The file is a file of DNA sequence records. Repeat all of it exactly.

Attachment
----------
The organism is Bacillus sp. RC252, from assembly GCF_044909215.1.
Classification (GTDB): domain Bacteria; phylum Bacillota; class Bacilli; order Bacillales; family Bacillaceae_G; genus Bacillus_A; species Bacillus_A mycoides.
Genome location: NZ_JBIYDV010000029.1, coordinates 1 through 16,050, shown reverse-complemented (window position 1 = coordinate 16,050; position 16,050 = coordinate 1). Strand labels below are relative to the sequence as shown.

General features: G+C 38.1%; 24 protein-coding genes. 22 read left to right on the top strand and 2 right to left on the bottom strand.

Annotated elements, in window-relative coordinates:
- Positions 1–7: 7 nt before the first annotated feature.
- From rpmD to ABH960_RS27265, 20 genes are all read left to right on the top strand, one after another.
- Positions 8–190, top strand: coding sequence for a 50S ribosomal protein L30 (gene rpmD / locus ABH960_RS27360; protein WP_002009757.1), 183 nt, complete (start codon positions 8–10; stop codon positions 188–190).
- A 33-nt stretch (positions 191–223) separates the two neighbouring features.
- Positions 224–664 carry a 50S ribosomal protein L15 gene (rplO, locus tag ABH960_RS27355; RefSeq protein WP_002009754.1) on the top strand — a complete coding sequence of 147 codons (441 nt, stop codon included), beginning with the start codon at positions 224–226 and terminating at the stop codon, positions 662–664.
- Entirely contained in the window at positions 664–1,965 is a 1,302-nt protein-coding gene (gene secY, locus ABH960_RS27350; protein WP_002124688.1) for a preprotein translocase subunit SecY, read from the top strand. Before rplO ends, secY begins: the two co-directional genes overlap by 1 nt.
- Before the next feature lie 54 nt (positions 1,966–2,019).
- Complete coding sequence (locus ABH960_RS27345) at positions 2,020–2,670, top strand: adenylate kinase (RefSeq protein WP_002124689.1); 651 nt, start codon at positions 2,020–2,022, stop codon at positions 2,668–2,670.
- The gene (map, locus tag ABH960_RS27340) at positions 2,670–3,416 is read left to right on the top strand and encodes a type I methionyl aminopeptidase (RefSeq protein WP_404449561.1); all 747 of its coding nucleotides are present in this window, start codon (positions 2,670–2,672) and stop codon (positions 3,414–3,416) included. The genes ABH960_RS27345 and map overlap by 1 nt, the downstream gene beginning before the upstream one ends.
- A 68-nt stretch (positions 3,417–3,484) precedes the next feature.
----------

The organism is Bacillus sp. RC252, from assembly GCF_044909215.1.
Classification (GTDB): domain Bacteria; phylum Bacillota; class Bacilli; order Bacillales; family Bacillaceae_G; genus Bacillus_A; species Bacillus_A mycoides.
Genome location: NZ_JBIYDV010000029.1, coordinates 1 through 16,050, shown reverse-complemented (window position 1 = coordinate 16,050; position 16,050 = coordinate 1). Strand labels below are relative to the sequence as shown.

General features: G+C 38.1%; 24 protein-coding genes. 22 read left to right on the top strand and 2 right to left on the bottom strand.

Annotated elements, in window-relative coordinates:
- Positions 1–7: 7 nt before the first annotated feature.
- From rpmD to ABH960_RS27265, 20 genes are all read left to right on the top strand, one after another.
- Positions 8–190, top strand: coding sequence for a 50S ribosomal protein L30 (gene rpmD / locus ABH960_RS27360; protein WP_002009757.1), 183 nt, complete (start codon positions 8–10; stop codon positions 188–190).
- A 33-nt stretch (positions 191–223) separates the two neighbouring features.
- Positions 224–664 carry a 50S ribosomal protein L15 gene (rplO, locus tag ABH960_RS27355; RefSeq protein WP_002009754.1) on the top strand — a complete coding sequence of 147 codons (441 nt, stop codon included), beginning with the start codon at positions 224–226 and terminating at the stop codon, positions 662–664.
- Entirely contained in the window at positions 664–1,965 is a 1,302-nt protein-coding gene (gene secY, locus ABH960_RS27350; protein WP_002124688.1) for a preprotein translocase subunit SecY, read from the top strand. Before rplO ends, secY begins: the two co-directional genes overlap by 1 nt.
- Before the next feature lie 54 nt (positions 1,966–2,019).
- Complete coding sequence (locus ABH960_RS27345) at positions 2,020–2,670, top strand: adenylate kinase (RefSeq protein WP_002124689.1); 651 nt, start codon at positions 2,020–2,022, stop codon at positions 2,668–2,670.
- The gene (map, locus tag ABH960_RS27340) at positions 2,670–3,416 is read left to right on the top strand and encodes a type I methionyl aminopeptidase (RefSeq protein WP_404449561.1); all 747 of its coding nucleotides are present in this window, start codon (positions 2,670–2,672) and stop codon (positions 3,414–3,416) included. The genes ABH960_RS27345 and map overlap by 1 nt, the downstream gene beginning before the upstream one ends.
- A 68-nt stretch (positions 3,417–3,484) precedes the next feature.